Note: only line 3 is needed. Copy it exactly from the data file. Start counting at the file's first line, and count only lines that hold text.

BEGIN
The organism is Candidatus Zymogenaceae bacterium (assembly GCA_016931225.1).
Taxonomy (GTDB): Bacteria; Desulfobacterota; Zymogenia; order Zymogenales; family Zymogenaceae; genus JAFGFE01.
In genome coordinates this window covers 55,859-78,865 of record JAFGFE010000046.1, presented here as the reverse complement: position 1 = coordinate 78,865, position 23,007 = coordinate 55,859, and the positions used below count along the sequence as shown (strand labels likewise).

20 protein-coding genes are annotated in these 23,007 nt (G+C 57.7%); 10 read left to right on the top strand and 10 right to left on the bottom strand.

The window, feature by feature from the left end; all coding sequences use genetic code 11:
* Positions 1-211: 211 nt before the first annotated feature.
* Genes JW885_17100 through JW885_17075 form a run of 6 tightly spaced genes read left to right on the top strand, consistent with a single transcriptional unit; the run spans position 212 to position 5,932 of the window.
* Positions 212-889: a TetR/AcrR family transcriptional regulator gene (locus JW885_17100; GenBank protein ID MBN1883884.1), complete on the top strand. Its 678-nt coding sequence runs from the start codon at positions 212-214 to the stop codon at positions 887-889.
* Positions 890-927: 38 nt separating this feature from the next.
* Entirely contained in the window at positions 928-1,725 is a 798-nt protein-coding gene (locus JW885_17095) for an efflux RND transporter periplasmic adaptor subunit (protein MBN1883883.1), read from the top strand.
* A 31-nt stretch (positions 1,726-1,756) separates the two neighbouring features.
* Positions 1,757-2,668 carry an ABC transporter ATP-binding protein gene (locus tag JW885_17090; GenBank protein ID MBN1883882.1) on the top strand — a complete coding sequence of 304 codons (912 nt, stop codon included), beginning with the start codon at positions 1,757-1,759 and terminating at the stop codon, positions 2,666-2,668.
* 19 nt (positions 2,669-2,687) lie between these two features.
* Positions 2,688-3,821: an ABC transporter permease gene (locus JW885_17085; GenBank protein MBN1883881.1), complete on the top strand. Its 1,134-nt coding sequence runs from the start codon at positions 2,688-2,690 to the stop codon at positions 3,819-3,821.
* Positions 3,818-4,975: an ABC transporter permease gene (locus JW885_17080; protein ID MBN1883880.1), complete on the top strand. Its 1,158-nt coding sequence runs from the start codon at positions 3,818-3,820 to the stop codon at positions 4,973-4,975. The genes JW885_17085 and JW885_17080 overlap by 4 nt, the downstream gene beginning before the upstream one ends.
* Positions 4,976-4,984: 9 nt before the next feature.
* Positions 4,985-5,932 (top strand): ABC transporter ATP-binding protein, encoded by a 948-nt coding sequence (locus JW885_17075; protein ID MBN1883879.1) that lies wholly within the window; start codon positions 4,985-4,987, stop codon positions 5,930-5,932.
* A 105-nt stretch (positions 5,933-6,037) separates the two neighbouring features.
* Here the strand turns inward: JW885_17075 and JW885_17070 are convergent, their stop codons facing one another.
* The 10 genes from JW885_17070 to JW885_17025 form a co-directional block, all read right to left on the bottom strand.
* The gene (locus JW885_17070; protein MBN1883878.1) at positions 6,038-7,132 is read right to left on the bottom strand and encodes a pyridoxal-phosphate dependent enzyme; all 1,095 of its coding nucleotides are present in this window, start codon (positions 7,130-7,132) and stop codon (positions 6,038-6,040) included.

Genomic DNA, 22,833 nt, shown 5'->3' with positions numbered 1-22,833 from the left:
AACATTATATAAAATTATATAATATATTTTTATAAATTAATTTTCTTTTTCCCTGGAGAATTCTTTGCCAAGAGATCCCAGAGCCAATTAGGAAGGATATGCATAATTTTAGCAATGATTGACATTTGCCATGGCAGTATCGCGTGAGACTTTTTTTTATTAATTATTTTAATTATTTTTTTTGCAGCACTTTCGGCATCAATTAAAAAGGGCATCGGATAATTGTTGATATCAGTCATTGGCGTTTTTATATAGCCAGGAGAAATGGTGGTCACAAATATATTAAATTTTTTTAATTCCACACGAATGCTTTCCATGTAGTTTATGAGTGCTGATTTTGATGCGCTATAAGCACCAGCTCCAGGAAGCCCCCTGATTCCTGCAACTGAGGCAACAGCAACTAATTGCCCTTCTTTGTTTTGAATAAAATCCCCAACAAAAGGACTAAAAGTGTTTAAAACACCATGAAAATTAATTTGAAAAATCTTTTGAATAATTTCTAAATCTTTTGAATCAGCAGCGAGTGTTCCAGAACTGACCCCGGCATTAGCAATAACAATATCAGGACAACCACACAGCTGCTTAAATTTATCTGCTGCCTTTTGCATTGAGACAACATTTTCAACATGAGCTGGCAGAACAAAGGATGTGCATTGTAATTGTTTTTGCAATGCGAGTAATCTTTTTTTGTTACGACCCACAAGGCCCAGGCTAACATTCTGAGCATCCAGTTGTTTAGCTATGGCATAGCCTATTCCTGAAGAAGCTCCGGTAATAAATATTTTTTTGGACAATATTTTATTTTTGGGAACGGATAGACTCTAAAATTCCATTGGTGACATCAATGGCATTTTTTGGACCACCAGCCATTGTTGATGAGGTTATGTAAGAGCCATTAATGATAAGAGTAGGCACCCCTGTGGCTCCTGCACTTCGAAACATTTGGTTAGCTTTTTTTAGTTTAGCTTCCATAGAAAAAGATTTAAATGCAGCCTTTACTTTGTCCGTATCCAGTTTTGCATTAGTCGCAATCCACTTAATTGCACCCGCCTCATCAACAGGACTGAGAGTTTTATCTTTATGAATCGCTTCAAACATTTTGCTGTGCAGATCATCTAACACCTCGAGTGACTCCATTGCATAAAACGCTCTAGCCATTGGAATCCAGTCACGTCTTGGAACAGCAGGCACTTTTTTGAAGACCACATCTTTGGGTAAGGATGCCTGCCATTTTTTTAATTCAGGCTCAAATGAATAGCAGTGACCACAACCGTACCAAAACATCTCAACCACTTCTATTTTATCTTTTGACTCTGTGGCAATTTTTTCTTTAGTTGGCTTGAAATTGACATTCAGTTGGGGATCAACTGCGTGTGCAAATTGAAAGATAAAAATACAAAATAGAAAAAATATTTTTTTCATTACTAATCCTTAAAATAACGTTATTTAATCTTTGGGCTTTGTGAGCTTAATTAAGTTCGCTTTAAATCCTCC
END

In genome coordinates this window covers 55,859-78,865 of record JAFGFE010000046.1, presented here as the reverse complement: position 1 = coordinate 78,865, position 23,007 = coordinate 55,859, and the positions used below count along the sequence as shown (strand labels likewise).